Uneven mix of travelogue and polar history, as Fisher (Environmental Sciences/Univ. of Miami; Hostage One, 1989, etc.) sails on the first surface vessel to reach the North Pole. A breathless tale of grit and guts? Not quite: Fisher shells out $30,000 for a three-week luxury cruise to the top of the world aboard the nuclear-powered Soviet icebreaker Sovetskiy Soyuz. The trip is uneventful, and Fisher's log consists mostly of arch observations on the landscape (ice, snow, slush); the ship (boiling hot: since unlimited nuclear-generated heat is available, Soviet mentality says, ``Crank it up!''); and fellow passengers (after observing that ``the menu is impressive, the food is awful,'' Fisher remarks that one woman ``looks like the menu and talks like the food''). When the jaded travelers arrive at the Pole, the scene reminds Fisher of ``New Year's Eve, with the crowds...ready to shout and drink a toast at the exact instant when we hit.'' But the Pole breaks through his weariness: ``I...could almost feel myself slipping down the curve of the earth.'' Happily, Fisher expands this forgettable travelogue with extensive retellings of earlier northern ventures, beginning with the doomed Willoughby expedition of 1553 and continuing up to Wally Herbert's dog-sled assault of the 1980's. Here, Fisher offers solid, exciting polar history, hitting all the right highlights: Franklin disappearing into the northern mists; Nansen's three-year drift across the ice; Andree's mad balloon flight. Like most other polar tale-tellers, Fisher pays special attention to the Cook-Peary controversy. He concurs that both men faked or fudged the evidence. The laurels for first overland discovery of the Pole should rest, Fisher believes, squarely on the head of Wally Herbert. A flimsy frame for some bright polar portraits. (Photos—color and b&w—not seen.)

Pub Date: Nov. 1, 1992

ISBN: 0-679-41116-X

Page Count: 256

Publisher: Random House

Review Posted Online: May 20, 2010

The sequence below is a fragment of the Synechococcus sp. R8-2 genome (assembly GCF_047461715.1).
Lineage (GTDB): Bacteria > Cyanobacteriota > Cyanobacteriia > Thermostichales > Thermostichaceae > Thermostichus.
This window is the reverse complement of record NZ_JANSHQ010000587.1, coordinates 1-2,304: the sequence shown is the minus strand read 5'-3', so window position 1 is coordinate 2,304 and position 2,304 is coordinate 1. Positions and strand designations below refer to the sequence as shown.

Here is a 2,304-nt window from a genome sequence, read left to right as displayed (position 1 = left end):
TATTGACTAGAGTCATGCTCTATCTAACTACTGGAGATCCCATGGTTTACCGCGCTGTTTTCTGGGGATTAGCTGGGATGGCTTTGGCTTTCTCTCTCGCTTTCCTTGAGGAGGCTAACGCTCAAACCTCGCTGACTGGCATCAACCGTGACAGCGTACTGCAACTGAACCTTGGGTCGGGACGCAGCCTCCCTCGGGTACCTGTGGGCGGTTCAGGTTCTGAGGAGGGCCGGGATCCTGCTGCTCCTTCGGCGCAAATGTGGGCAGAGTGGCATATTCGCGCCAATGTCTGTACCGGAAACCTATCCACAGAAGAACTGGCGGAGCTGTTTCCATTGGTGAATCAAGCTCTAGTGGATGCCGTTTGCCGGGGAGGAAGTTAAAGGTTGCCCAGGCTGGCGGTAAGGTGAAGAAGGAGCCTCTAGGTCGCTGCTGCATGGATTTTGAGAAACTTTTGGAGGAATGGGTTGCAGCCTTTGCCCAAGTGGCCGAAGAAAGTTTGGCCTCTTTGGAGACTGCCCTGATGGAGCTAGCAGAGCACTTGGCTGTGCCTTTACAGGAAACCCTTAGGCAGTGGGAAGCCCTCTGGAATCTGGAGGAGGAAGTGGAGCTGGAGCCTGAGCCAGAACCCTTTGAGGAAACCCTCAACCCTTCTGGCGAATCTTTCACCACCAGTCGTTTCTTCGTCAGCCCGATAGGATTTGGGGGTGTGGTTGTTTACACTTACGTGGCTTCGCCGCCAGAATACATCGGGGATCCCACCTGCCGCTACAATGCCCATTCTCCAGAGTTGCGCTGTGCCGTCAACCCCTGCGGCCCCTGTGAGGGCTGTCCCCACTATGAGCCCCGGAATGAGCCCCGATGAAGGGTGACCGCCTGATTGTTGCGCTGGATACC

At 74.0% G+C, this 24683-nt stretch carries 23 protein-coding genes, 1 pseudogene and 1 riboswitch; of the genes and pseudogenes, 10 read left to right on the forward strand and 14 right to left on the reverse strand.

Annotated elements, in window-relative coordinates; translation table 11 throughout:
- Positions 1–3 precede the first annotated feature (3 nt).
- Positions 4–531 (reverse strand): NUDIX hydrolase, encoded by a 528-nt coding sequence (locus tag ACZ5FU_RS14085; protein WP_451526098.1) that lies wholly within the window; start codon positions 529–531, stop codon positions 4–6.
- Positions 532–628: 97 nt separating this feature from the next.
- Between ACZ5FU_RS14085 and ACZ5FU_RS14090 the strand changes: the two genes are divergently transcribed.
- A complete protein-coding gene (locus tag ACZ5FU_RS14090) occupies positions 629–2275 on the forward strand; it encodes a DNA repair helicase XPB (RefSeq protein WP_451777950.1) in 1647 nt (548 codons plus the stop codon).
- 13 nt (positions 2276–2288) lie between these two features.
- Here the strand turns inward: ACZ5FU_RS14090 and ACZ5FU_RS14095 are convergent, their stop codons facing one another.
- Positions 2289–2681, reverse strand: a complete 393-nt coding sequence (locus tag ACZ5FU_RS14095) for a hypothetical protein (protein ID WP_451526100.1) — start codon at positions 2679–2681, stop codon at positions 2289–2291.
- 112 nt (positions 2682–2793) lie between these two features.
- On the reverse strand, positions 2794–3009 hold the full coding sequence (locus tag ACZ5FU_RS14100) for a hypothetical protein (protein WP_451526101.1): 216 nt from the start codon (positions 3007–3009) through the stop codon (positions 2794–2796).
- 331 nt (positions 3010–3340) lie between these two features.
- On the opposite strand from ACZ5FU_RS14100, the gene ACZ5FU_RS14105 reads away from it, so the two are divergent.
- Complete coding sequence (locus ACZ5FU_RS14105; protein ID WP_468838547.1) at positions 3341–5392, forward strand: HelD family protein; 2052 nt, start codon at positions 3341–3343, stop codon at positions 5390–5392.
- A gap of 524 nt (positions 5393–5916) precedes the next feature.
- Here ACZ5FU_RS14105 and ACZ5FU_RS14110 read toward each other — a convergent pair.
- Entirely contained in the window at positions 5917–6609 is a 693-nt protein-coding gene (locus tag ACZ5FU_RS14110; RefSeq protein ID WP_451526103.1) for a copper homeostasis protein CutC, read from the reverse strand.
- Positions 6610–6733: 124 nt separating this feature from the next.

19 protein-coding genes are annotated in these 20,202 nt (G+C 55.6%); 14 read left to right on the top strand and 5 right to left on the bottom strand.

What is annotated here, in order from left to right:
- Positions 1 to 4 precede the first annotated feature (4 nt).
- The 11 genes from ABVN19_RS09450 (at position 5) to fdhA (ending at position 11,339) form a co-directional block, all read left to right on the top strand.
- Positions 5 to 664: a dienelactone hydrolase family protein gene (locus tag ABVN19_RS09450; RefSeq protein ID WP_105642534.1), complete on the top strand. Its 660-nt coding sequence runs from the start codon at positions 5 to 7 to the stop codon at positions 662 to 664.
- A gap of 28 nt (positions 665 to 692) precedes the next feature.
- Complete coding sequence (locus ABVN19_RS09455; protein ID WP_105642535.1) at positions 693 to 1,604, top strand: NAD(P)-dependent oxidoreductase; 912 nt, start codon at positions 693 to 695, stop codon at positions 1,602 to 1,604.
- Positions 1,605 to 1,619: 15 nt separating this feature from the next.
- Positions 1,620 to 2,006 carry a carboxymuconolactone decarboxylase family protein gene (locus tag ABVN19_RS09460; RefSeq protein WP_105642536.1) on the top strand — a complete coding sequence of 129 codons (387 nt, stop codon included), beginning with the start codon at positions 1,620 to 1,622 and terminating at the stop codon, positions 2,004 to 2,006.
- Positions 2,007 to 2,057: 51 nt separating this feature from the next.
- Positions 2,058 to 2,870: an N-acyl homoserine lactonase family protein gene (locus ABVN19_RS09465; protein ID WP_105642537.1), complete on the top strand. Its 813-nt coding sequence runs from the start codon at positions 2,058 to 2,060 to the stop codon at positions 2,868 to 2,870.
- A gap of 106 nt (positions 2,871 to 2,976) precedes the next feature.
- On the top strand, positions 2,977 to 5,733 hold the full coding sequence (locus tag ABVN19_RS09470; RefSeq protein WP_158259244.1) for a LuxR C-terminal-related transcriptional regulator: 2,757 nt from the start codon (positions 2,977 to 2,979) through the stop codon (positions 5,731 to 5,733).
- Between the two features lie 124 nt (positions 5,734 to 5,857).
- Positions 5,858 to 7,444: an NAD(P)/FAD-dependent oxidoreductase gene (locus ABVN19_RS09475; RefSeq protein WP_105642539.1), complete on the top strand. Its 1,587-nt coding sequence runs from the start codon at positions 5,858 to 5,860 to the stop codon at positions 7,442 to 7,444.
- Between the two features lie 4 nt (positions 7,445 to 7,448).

Kirkus Reviews Issue: Sept. 15, 1992

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Noted jazz and pop record producer Thiele offers a chatty autobiography. Aided by record-business colleague Golden, Thiele traces his career from his start as a ``pubescent, novice jazz record producer'' in the 1940s through the '50s, when he headed Coral, Dot, and Roulette Records, and the '60s, when he worked for ABC and ran the famous Impulse! jazz label. At Coral, Thiele championed the work of ``hillbilly'' singer Buddy Holly, although the only sessions he produced with Holly were marred by saccharine strings. The producer specialized in more mainstream popsters like the irrepressibly perky Teresa Brewer (who later became his fourth wife) and the bubble-machine muzak-meister Lawrence Welk. At Dot, Thiele was instrumental in recording Jack Kerouac's famous beat- generation ramblings to jazz accompaniment (recordings that Dot's president found ``pornographic''), while also overseeing a steady stream of pop hits. He then moved to the Mafia-controlled Roulette label, where he observed the ``silk-suited, pinky-ringed'' entourage who frequented the label's offices. Incredibly, however, Thiele remembers the famously hard-nosed Morris Levy, who ran the label and was eventually convicted of extortion, as ``one of the kindest, most warm-hearted, and classiest music men I have ever known.'' At ABC/Impulse!, Thiele oversaw the classic recordings of John Coltrane, although he is the first to admit that Coltrane essentially produced his own sessions. Like many producers of the day, Thiele participated in the ownership of publishing rights to some of the songs he recorded; he makes no apology for this practice, which he calls ``entirely appropriate and without any ethical conflicts.'' A pleasant, if not exactly riveting, memoir that will be of most interest to those with a thirst for cocktail-hour stories of the record biz. (25 halftones, not seen)